Style: Heartfelt acoustic folk with an ironic twist; compare to Rich Mullins, Bruce Cockburn
Top tracks: "Sins of the Father," "Why You Brought Me Here"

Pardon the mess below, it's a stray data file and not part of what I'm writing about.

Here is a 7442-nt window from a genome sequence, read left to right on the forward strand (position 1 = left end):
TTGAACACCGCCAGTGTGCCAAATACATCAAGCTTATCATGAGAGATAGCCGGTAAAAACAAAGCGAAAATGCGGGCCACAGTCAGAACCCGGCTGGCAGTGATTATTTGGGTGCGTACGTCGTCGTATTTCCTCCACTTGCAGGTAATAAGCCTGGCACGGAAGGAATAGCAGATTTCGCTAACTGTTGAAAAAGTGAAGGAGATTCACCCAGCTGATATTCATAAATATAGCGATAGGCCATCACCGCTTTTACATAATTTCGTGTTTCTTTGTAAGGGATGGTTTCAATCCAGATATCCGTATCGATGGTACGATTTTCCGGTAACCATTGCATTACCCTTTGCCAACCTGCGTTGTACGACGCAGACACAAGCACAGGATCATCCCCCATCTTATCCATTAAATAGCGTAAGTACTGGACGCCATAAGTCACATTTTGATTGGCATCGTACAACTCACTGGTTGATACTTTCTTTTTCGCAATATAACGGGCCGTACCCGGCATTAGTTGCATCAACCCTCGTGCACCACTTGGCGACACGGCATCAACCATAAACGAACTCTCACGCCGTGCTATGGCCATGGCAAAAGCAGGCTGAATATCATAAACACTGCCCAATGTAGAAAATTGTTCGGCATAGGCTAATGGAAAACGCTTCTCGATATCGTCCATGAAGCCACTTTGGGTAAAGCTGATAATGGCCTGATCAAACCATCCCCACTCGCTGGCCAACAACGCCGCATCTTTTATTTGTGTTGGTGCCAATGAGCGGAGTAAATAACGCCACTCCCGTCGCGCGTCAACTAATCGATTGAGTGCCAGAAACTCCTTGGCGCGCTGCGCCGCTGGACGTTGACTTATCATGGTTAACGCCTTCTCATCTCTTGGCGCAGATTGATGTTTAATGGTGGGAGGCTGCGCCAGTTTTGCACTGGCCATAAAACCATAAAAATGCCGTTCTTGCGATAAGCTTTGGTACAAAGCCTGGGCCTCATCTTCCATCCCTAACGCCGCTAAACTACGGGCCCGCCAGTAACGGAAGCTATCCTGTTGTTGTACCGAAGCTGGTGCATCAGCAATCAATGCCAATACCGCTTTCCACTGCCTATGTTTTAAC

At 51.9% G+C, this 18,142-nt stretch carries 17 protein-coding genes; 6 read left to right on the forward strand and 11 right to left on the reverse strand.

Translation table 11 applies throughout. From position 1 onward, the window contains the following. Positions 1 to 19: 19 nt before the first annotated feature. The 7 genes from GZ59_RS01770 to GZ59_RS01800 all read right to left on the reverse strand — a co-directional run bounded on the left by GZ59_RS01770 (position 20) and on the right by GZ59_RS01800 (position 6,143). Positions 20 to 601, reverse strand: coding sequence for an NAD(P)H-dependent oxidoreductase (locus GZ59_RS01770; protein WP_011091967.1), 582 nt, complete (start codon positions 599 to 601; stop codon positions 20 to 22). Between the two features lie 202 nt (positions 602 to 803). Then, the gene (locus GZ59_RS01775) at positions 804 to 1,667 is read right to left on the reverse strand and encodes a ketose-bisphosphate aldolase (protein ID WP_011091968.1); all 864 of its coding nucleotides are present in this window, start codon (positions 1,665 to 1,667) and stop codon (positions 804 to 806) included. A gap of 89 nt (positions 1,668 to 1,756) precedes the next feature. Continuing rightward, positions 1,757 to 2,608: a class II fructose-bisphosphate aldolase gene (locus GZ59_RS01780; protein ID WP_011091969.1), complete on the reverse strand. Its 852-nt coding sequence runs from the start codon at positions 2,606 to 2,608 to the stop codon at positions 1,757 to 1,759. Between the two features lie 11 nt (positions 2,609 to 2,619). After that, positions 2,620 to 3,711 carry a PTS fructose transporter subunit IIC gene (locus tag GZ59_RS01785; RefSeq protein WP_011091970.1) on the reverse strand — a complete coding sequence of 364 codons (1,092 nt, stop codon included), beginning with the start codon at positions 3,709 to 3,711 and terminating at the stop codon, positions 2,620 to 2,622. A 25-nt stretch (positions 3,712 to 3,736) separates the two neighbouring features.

If you were unfamiliar with Andy Gullahorn's work, you'd be forgiven for hearing his third album as a parody of overly earnest Christian singer-songwriters. Maybe that's just what Gullahorn wants for this project. Too many tracks, played primarily with acoustic guitar and vocals, cover over basic truths with winking lyrics that mock rich, vain women and turn the idea of getting your suit urinated on into a praiseworthy experience. It lessens the impact of the more sincere songs, like the gorgeous "Sins of the Father," and wastes Gullahorn's obvious talents.1